Crashing a circumcision party!

Trip Start Jun 19, 2008
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Trip End Sep 04, 2008


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Flag of Turkey  , Bursa,
Monday, July 28, 2008

Once again, after going to bed at a ridiculously late hour, Natasha and I tore off ourselves from our comfortable beds to board the 7:30am (!) fast ferry to Bursa, the first capital of the Ottoman Empire.  The teaching assistant suggested taking the bus, but let's see, 3-4 hour bus ride versus 1.5 hour fast ferry... we chose to take the ferry.  With a student discount, it was 15 ytl (adults: 20 ytl) for a nice seat with a table by the window.  It was good that I had wearing my mosque outfit (a tanktop, khaki capris, and a scarf) because the airconditioning in the ferry quickly chilled my body.

The ferry dock was located quite far from our first destination: Ulu Camii.  We had to take a bus (3 ytl) and then take the metro down 12 stops to a station with a long, unpronouncible name containinglots of tailed letters (total travel time: 45 minutes).  Bursa was a lot more commercialized than we had pictured, definitely more so than Edirne.  We hiked a little to reach Ulu Camii and 2 other mosques.  Thrilled with our success, we took a cheap cab ride (5 ytl) to visit the green mosque.  Today must have been a big outing day because we mingled with several local visitors, including a huge group of children presumably from a summer camp.  We saw several cars decorated with wedding ribbons and flowers, as well as little boys in their elaborate white circumcision outfits.  What a beautiful, festive day!

We were done with all the major mosques and sites by noon!  Taking a break at a very scenic and economic cafe, we looked in the guide book to see what else we could do in the remaining 3.5 hours.  Bursa has a cable car that takes you up to the top of the green mountains surrounding the city.  A must see, we thought, and took another cheap cab ride to Uludag, the cable car station.  The sun beat down on the interminable line... we waited for an hour until we finally accepted that we were not going to make it.  Half the town was out for a cable car ride!  We took a trail to go for a little hike on our own when live music and laughters caught our attention.  We invited ourselves over to this "festival".

The party was going on at a cafe in the middle of the woods.  Many people of all ages filled the seats and tables on the elevated part of the yard while others were in the middle dancing to fun traditional Turkish music.  They had scarves over their shoulders and did their gypsy dance with such enthusiasm and juvilence that we wanted to join them!  But we didn't.  Yet, anyhow.  One middle-aged man in a suit came up to us and said something, which we obviously did not understand.  Then he came back with chicken and rice and ayran, a traditional Turkish drink that tastes like salty yogurt.  I asked him if it was alright that we were there (in Turkish, haha!) and if we could just have the food.  He said we were welcome!  He brought his young son and we immediately understood what this party was... a circumcision ceremony party!!!  The kid was wearing his white outfit and grinning happily at us, not knowing his fate. 

We watched the dance for a while and felt intense stares from all directions.  They invited us to come dance.  Natasha is like a professional belly dancer, so she basically started doing a solo performance.  People were speechless!  The cameraman videotaped us and our reactions.  It was great.  All the kids came up to me with their cell phones and cameras and took hundreds of pictures...  Actually, several people requested a picture of us (and with us) at the mosques, so I am guessing that not many foreigners, much less Asians, visit this area.  Bursa really is not included in the major tours because it is a low-key village.  People seemed sweet and untainted, and the guys here were definitely a lot more attractive than the ones in Istanbul!  I saw many more lighter-skinned, Eastern European-looking people, which I found surprising.  I figured the more southern you go, the darker and middle eastern the people would be.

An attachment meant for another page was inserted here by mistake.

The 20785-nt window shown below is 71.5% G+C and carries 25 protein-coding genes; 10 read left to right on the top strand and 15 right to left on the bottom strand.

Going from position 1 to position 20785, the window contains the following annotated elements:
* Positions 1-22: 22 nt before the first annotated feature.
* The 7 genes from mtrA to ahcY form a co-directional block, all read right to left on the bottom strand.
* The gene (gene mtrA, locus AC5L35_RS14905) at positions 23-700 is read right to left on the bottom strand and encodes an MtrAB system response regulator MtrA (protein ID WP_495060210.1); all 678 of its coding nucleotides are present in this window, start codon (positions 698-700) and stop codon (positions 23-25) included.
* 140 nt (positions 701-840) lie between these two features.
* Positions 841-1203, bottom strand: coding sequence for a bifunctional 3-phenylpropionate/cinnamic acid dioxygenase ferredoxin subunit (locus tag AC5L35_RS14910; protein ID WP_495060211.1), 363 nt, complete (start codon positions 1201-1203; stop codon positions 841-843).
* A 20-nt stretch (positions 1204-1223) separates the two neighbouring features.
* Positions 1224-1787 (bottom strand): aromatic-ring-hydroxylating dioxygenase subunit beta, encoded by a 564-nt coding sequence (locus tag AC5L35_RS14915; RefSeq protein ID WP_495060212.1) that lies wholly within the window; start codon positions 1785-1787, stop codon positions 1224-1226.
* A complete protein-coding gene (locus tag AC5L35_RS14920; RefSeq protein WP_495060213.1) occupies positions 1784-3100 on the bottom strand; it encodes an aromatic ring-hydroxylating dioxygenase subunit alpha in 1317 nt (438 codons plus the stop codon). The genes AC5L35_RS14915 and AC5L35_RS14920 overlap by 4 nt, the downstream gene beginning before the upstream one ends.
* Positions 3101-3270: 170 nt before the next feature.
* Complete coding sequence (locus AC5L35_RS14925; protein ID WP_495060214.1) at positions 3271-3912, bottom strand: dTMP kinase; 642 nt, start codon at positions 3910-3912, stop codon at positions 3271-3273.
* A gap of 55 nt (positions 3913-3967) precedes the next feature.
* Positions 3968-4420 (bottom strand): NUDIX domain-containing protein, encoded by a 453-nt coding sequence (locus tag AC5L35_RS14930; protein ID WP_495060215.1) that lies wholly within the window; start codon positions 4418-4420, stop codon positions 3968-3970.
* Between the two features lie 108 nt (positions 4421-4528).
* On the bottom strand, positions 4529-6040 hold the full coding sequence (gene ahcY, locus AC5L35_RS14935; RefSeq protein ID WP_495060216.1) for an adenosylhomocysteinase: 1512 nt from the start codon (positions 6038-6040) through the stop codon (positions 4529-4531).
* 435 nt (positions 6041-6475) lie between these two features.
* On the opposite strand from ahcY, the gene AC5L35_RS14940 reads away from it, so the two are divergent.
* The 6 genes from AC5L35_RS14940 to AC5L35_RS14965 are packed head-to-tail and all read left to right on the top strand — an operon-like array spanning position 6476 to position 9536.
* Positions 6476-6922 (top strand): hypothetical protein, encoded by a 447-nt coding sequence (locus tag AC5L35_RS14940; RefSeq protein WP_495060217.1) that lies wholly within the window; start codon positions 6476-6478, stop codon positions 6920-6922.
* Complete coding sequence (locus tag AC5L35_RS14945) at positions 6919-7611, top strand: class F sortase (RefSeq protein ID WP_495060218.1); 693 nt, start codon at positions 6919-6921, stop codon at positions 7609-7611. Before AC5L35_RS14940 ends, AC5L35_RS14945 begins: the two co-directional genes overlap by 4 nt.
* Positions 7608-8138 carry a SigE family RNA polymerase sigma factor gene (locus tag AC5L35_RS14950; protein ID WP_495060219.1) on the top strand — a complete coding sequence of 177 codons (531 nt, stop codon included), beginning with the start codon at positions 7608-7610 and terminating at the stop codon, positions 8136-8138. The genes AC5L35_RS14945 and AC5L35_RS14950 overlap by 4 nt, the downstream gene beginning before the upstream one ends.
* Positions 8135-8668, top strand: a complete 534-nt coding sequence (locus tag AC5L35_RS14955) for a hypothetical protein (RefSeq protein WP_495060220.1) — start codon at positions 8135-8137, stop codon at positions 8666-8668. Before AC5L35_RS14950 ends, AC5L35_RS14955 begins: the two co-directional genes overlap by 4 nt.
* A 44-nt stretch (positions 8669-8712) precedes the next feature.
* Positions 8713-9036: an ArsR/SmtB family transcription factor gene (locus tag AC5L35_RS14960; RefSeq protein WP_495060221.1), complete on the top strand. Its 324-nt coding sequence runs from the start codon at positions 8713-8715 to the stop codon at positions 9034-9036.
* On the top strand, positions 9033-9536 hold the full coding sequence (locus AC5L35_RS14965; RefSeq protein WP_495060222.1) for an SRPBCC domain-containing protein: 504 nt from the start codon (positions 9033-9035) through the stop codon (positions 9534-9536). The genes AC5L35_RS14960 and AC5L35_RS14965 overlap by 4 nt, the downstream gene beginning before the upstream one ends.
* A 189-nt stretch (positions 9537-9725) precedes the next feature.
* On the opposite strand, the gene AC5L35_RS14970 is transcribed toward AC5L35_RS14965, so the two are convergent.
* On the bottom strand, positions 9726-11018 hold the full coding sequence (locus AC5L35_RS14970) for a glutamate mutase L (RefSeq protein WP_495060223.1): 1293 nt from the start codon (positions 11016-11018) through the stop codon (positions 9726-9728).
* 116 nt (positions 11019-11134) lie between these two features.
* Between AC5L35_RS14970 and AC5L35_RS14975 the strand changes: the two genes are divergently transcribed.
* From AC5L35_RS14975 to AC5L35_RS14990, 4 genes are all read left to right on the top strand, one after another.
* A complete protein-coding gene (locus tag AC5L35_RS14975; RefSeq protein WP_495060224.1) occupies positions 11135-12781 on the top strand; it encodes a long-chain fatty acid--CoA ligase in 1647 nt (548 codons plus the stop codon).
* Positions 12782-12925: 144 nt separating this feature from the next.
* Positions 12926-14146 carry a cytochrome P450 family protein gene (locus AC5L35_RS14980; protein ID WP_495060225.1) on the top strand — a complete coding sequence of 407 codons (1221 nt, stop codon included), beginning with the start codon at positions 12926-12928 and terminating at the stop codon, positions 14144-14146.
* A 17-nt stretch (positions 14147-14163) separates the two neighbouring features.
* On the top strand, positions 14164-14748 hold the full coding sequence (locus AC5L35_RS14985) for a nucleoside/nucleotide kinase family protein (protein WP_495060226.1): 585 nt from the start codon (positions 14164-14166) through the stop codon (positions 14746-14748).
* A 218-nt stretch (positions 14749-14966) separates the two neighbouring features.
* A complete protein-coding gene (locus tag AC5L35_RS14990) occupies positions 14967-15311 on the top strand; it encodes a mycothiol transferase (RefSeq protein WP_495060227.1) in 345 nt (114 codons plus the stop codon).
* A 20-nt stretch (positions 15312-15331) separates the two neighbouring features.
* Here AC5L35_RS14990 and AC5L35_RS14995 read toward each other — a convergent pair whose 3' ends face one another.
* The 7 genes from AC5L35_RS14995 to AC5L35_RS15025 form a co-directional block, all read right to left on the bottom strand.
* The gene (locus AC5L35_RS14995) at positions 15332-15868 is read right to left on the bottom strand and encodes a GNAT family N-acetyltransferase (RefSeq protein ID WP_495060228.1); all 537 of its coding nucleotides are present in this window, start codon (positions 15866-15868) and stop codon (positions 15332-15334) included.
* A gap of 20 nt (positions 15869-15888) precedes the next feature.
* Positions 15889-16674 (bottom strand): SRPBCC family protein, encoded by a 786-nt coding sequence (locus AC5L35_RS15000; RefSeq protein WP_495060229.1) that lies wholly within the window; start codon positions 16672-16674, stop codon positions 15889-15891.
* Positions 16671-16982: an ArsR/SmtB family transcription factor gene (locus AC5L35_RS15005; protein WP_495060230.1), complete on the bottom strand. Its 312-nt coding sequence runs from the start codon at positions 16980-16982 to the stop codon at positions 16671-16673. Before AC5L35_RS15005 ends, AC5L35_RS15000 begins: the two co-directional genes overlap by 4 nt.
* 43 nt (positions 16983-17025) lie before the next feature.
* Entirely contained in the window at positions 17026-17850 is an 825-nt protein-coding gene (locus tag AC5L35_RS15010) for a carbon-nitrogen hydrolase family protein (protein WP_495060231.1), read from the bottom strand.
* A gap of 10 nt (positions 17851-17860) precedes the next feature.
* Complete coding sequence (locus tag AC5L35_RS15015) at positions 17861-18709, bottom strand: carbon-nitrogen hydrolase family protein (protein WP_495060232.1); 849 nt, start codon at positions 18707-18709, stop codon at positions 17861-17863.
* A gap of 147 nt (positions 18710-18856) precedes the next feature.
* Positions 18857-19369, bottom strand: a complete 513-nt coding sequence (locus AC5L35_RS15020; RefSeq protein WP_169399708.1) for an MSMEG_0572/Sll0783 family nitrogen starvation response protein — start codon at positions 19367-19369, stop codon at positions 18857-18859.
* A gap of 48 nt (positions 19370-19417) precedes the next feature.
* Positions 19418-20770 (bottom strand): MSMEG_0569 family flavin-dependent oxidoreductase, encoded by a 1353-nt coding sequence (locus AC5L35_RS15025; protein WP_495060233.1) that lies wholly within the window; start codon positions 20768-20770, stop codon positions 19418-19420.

Anyway, after the dance, so many people were swarming us that we decided to take off.  We got more free drinks and free scarves and glittery scraps of fabric... oh my gosh, it was SO FUN to crash a village party and hang out with the locals!  We strolled downhill, enjoying the scenic view of the city below and the blessed weather.  Eventually we reached a bus in the middle, and the bus driver who was on a break offered us free Turkish tea!  He joked with us- in a non-creepy way like all other Bursa people- and when we explained to him that we study in Istanbul and that we do not have bus tickets with us, he offered us a free ride to the metro station.  It was around 4:30pm when we took the metro from the station in front of Ulu Camii, and our ferry was leaving at 5:30pm.  Worried, we kept our eyes glued to the movement of the train and my watch.  We finally got to the Organize station when we saw that the bus to the ferry dock pulling out.  Frantically we ran up, but the bus driver said we need to buy bus tickets.  Seeing that we were in tears and sweats, he just let us board.  If we had missed that bus, we would have subsequently missed the ferry and get stuck in Bursa!  (The 7:30pm ferry was sold out).  Ignorant of our circumstance, the bus moved along so slowly.  But the luck was on our side on this day.  We got to the ferry dock 2 minutes before it left Bursa.  Whew!  What an adventurous day.  Several people had told me Bursa is not that great, so I had not expected much out of the visit, but it turned out to be one of the top visits in Turkey.  The circumcision party was a definite highlight... where in Istanbul would you be able to crash a party like that?
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